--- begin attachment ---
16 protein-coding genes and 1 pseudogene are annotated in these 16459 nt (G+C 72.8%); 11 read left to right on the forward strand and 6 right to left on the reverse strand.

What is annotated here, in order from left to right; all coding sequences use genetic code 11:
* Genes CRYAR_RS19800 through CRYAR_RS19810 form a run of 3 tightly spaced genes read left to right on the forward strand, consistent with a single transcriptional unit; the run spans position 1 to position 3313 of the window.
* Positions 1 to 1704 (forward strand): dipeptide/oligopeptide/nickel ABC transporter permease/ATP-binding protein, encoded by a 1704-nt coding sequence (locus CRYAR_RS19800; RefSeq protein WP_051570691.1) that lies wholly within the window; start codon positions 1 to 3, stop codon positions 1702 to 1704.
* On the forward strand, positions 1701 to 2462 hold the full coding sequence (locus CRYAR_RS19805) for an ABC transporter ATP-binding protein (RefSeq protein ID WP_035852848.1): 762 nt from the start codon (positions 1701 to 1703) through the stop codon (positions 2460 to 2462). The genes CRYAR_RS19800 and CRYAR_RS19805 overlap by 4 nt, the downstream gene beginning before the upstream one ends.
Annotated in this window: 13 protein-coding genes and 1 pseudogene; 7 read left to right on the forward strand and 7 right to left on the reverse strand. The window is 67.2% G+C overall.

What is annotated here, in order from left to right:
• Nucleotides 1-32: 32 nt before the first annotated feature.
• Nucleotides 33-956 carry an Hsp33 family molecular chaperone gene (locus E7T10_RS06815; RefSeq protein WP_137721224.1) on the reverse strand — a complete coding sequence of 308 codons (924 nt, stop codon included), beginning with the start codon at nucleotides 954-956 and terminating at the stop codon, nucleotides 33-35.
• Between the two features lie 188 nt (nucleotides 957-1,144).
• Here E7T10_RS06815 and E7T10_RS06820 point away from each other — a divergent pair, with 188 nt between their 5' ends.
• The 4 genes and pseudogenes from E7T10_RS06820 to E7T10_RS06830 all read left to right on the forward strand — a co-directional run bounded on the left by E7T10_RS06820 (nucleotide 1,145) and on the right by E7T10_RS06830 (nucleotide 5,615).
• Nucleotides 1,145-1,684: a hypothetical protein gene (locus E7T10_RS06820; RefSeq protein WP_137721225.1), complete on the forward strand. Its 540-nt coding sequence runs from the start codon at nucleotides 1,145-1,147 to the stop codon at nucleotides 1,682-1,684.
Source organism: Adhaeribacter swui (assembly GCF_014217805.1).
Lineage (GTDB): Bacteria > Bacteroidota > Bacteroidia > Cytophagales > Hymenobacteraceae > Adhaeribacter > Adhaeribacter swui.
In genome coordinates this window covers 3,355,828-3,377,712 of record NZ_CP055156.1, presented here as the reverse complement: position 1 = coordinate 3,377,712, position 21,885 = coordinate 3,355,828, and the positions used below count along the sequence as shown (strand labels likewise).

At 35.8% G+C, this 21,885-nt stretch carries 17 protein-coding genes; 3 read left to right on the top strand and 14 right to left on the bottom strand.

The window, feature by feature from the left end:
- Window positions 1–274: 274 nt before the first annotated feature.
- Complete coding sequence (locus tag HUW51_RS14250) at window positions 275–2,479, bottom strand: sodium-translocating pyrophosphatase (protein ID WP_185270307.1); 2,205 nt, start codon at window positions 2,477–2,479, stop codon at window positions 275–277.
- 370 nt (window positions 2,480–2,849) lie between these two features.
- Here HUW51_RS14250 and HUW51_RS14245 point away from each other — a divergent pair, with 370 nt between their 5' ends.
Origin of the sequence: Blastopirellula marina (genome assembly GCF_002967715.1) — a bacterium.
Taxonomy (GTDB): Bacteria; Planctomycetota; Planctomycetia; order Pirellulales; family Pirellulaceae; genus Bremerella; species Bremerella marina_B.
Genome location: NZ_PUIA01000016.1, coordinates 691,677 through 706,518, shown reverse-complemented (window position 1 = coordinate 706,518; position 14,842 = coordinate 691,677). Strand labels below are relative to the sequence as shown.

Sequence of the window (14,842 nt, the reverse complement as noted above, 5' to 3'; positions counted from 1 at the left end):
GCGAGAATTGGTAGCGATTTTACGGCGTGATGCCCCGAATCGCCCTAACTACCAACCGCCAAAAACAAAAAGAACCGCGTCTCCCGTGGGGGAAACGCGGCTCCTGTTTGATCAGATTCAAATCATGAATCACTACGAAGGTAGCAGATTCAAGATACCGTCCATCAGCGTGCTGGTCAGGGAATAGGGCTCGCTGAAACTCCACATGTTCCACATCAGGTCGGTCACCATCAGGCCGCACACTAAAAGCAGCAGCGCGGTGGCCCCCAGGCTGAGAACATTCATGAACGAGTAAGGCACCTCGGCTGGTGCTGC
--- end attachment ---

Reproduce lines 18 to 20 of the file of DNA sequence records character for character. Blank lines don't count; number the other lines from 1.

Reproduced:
The window, feature by feature from the left end:
- Window positions 1–274: 274 nt before the first annotated feature.
- Complete coding sequence (locus tag HUW51_RS14250) at window positions 275–2,479, bottom strand: sodium-translocating pyrophosphatase (protein ID WP_185270307.1); 2,205 nt, start codon at window positions 2,477–2,479, stop codon at window positions 275–277.